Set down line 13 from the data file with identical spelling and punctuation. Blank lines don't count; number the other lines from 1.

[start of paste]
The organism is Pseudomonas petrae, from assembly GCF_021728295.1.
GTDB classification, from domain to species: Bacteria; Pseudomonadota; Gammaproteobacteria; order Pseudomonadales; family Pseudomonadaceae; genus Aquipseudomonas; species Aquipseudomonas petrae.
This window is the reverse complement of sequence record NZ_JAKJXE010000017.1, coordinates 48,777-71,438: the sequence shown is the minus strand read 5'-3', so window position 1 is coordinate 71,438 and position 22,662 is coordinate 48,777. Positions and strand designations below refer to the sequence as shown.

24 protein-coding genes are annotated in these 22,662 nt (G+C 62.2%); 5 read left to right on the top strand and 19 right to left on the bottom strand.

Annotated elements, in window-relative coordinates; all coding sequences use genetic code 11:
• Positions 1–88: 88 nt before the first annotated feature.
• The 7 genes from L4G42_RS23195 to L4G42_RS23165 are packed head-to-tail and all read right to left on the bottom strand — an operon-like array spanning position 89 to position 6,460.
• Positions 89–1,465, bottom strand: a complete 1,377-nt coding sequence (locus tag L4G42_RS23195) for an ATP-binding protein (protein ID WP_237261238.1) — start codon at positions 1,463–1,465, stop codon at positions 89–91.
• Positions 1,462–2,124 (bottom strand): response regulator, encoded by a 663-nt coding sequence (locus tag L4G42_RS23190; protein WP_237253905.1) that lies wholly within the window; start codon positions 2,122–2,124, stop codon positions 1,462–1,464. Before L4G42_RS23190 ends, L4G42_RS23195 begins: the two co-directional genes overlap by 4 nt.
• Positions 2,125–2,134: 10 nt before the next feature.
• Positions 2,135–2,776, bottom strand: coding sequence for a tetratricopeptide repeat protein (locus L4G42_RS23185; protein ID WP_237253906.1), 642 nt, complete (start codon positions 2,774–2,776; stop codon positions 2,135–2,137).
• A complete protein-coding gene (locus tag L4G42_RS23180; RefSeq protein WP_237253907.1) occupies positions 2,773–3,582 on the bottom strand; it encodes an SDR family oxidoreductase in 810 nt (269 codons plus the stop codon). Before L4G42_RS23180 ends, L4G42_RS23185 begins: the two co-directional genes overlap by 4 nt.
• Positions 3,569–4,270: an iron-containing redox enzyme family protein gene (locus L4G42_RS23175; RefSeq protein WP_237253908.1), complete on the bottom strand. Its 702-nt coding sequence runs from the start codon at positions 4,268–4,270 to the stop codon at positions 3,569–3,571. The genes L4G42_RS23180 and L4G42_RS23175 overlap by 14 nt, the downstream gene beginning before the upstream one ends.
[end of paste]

• Positions 3,569–4,270: an iron-containing redox enzyme family protein gene (locus L4G42_RS23175; RefSeq protein WP_237253908.1), complete on the bottom strand. Its 702-nt coding sequence runs from the start codon at positions 4,268–4,270 to the stop codon at positions 3,569–3,571. The genes L4G42_RS23180 and L4G42_RS23175 overlap by 14 nt, the downstream gene beginning before the upstream one ends.